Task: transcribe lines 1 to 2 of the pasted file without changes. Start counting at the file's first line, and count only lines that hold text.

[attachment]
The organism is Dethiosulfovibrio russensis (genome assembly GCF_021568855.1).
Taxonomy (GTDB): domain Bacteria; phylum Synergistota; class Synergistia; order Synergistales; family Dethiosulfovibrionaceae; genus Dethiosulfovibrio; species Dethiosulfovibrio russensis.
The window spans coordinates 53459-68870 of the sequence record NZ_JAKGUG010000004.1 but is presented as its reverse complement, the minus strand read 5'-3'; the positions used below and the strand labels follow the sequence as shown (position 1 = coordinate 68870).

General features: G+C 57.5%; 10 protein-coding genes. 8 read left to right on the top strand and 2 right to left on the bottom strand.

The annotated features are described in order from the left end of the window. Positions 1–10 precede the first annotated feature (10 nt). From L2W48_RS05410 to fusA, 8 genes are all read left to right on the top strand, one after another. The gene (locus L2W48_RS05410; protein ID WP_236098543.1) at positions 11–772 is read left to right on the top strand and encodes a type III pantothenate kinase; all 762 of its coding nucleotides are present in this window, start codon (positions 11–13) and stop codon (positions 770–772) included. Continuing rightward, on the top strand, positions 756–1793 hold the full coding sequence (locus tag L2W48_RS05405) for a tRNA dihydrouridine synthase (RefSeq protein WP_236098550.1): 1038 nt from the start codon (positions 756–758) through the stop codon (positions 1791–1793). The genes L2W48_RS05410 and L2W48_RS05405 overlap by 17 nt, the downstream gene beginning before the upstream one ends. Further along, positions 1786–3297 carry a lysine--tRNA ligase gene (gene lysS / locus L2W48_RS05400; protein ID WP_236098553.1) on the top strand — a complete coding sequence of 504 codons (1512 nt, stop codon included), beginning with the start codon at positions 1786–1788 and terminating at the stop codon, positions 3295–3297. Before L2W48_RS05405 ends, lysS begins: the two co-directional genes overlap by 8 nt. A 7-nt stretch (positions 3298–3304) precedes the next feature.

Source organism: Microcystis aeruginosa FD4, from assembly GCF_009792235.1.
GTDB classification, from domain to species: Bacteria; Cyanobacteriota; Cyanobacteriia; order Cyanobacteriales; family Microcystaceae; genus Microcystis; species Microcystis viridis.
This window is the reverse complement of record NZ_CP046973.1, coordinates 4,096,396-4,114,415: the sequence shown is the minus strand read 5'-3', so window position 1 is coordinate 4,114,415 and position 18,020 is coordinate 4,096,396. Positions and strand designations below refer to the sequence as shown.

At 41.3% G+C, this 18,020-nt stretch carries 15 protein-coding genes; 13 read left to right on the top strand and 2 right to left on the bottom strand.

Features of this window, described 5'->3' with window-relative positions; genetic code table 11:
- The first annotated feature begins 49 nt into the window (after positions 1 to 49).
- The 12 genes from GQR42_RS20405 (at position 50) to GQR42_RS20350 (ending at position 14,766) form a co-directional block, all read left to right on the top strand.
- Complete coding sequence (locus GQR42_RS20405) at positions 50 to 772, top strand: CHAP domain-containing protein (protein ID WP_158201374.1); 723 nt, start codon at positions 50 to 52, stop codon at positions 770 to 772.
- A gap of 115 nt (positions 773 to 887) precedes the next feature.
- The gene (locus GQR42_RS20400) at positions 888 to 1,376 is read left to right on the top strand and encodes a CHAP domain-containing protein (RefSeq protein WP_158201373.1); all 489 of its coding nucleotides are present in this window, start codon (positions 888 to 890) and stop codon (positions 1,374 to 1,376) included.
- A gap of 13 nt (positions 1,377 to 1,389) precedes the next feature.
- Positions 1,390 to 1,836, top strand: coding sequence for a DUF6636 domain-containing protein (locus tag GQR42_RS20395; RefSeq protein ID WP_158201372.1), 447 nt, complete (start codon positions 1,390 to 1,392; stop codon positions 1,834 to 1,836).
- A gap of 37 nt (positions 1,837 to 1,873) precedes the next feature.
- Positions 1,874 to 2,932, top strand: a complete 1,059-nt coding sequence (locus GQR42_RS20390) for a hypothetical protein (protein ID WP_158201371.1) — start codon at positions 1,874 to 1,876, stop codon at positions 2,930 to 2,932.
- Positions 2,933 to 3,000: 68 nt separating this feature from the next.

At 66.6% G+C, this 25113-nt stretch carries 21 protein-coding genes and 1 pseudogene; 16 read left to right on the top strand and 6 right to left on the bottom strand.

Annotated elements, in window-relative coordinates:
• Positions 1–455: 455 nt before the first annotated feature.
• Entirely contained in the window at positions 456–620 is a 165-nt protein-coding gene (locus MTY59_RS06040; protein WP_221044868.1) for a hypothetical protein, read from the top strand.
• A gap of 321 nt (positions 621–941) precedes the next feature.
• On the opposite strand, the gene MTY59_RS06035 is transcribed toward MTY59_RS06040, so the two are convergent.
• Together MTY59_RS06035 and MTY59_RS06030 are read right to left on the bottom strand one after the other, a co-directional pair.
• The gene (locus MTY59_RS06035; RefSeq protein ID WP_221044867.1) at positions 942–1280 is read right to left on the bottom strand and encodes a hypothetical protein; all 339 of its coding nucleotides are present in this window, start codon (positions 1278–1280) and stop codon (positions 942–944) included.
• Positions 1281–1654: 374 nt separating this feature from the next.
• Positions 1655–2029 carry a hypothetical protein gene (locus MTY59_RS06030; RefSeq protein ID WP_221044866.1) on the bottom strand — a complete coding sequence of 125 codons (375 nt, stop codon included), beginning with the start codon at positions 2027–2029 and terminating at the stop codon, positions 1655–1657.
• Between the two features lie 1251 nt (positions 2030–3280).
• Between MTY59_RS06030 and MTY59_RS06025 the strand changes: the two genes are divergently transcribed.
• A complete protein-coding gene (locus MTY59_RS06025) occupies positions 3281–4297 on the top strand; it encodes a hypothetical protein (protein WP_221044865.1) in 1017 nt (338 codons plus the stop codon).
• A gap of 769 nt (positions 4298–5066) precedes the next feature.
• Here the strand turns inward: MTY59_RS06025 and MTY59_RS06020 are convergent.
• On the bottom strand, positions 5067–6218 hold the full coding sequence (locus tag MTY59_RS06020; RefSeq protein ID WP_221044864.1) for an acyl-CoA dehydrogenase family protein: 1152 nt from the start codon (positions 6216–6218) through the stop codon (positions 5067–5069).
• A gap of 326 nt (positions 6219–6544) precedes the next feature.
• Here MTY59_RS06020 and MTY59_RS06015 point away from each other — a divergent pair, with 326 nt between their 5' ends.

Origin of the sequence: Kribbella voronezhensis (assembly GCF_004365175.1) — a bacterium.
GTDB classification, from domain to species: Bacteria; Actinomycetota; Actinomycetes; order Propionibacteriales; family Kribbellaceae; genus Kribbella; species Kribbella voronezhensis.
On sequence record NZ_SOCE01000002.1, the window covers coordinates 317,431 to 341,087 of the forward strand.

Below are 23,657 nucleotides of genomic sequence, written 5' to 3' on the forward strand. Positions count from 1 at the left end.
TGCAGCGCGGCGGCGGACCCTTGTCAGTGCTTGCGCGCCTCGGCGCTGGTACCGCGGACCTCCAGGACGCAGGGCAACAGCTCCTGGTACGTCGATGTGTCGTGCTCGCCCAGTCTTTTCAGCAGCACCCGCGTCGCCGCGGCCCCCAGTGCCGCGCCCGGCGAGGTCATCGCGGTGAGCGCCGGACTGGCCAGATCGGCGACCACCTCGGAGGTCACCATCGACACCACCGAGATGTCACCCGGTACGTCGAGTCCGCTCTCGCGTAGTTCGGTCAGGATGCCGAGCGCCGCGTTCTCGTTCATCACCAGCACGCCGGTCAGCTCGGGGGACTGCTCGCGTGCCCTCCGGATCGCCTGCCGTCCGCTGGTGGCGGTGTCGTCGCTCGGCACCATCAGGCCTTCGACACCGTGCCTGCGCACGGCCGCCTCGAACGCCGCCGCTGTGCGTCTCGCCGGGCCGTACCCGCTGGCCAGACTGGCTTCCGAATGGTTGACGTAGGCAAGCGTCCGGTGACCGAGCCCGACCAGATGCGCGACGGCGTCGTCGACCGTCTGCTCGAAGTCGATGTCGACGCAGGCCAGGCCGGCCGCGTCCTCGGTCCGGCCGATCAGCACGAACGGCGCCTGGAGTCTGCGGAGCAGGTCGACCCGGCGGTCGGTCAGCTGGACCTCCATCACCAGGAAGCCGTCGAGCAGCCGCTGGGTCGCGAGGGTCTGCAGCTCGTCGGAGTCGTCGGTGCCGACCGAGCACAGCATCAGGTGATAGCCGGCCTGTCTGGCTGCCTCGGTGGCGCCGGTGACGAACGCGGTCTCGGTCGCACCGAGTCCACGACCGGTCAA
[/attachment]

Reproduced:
The organism is Dethiosulfovibrio russensis (genome assembly GCF_021568855.1).
Taxonomy (GTDB): domain Bacteria; phylum Synergistota; class Synergistia; order Synergistales; family Dethiosulfovibrionaceae; genus Dethiosulfovibrio; species Dethiosulfovibrio russensis.